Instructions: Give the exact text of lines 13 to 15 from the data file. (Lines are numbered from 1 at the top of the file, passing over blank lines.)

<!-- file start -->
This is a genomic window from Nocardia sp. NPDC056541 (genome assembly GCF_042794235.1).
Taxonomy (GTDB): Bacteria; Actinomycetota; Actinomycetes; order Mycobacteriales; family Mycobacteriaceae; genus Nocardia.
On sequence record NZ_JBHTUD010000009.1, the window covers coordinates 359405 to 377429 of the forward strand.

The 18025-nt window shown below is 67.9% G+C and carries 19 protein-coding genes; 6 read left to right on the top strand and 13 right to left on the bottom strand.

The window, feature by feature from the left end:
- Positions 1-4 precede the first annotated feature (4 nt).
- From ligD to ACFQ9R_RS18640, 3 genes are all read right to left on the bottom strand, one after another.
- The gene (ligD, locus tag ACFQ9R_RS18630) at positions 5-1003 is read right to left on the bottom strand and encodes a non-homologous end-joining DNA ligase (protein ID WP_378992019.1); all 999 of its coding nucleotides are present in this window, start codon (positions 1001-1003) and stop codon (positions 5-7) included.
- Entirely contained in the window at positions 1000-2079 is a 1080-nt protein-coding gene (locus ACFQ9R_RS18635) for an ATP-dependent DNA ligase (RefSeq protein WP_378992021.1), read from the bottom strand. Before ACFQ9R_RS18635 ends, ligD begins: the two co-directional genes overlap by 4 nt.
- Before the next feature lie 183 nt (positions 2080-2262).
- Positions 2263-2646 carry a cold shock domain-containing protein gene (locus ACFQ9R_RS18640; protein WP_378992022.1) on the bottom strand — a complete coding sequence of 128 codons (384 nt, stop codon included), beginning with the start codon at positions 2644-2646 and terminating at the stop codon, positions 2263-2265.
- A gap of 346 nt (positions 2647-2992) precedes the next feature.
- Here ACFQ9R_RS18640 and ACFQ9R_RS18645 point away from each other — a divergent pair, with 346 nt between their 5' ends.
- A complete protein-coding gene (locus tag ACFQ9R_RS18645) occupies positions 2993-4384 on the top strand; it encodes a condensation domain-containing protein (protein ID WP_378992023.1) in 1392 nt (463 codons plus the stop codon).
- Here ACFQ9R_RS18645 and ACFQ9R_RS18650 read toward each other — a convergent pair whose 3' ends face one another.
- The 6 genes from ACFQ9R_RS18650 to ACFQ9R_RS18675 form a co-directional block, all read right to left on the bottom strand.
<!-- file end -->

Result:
- Here ACFQ9R_RS18640 and ACFQ9R_RS18645 point away from each other — a divergent pair, with 346 nt between their 5' ends.
- A complete protein-coding gene (locus tag ACFQ9R_RS18645) occupies positions 2993-4384 on the top strand; it encodes a condensation domain-containing protein (protein ID WP_378992023.1) in 1392 nt (463 codons plus the stop codon).
- Here ACFQ9R_RS18645 and ACFQ9R_RS18650 read toward each other — a convergent pair whose 3' ends face one another.